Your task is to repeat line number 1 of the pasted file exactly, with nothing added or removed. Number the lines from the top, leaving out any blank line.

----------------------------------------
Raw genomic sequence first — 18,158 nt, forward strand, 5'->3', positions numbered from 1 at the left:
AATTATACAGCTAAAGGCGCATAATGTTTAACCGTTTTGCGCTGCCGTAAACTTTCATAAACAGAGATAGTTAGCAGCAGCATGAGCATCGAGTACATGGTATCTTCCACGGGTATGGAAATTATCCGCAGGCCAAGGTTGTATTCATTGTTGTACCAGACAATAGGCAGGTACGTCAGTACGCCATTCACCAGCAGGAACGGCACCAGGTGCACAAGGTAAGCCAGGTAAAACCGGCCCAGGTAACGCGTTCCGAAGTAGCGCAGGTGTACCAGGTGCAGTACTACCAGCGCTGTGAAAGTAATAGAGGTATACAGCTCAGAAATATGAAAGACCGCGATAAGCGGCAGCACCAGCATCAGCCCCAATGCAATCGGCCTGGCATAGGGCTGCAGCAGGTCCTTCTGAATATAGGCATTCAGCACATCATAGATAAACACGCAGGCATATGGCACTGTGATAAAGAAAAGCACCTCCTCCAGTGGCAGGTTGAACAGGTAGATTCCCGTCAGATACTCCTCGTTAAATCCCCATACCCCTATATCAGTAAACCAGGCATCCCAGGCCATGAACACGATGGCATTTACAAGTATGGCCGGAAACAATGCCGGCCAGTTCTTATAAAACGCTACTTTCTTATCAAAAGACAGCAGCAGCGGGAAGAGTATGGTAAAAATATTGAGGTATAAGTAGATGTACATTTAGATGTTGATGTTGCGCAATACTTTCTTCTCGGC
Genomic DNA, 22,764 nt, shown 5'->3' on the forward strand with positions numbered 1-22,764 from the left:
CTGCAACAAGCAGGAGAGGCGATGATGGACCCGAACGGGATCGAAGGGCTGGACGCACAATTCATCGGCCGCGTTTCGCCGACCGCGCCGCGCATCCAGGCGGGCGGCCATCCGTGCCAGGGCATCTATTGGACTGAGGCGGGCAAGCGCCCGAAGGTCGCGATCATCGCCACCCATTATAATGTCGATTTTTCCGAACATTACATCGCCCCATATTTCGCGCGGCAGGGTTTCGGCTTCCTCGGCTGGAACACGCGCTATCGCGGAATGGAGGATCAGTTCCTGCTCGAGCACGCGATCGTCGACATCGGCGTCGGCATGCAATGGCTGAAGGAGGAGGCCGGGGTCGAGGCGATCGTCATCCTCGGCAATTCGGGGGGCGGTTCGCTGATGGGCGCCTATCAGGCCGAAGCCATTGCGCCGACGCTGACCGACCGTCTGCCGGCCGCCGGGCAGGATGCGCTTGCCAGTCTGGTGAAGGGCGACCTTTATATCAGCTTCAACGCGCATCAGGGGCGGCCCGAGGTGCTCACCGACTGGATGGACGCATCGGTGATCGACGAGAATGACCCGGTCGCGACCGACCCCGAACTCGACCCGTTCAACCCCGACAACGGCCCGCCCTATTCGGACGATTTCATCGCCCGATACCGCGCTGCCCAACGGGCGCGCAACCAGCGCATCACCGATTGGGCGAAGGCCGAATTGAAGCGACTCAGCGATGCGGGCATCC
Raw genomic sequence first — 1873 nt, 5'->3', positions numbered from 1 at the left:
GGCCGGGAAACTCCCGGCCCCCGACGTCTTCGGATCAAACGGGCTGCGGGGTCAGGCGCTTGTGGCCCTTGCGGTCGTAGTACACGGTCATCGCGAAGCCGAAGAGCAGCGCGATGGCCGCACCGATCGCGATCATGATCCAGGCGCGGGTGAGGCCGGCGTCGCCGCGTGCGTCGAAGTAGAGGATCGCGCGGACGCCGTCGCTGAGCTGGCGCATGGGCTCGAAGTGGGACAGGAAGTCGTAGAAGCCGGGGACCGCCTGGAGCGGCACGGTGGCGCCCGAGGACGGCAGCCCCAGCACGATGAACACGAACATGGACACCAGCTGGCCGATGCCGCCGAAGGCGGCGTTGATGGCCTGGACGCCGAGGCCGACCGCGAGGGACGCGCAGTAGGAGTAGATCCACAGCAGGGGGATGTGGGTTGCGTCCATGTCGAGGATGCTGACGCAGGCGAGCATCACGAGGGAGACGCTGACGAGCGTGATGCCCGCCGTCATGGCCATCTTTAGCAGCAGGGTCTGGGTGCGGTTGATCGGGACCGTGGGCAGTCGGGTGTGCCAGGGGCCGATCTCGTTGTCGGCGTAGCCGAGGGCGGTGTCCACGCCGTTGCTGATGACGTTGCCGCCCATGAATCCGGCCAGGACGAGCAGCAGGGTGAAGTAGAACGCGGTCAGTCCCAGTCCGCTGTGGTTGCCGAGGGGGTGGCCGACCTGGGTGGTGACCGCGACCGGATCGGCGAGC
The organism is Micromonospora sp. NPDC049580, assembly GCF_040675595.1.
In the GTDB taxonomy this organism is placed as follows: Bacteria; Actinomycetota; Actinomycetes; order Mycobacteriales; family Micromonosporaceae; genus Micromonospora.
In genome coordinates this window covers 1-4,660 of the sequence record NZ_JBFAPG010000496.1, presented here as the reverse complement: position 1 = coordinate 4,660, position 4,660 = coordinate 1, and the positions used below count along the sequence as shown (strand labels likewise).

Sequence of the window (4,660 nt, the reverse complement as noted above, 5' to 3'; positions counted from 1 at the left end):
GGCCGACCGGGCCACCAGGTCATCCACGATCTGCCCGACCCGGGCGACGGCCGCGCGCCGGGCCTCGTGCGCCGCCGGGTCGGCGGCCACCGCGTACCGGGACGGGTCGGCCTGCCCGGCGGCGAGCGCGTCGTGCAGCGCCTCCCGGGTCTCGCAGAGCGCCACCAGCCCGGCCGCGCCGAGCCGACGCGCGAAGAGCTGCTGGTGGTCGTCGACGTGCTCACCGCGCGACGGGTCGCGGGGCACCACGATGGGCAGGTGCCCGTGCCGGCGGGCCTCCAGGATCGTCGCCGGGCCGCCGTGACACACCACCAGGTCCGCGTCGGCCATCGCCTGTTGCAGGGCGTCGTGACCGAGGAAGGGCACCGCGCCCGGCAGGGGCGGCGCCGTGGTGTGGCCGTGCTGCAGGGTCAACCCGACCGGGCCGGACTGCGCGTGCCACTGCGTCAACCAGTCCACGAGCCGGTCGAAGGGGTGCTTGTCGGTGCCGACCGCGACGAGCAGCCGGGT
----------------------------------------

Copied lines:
Raw genomic sequence first — 18,158 nt, forward strand, 5'->3', positions numbered from 1 at the left: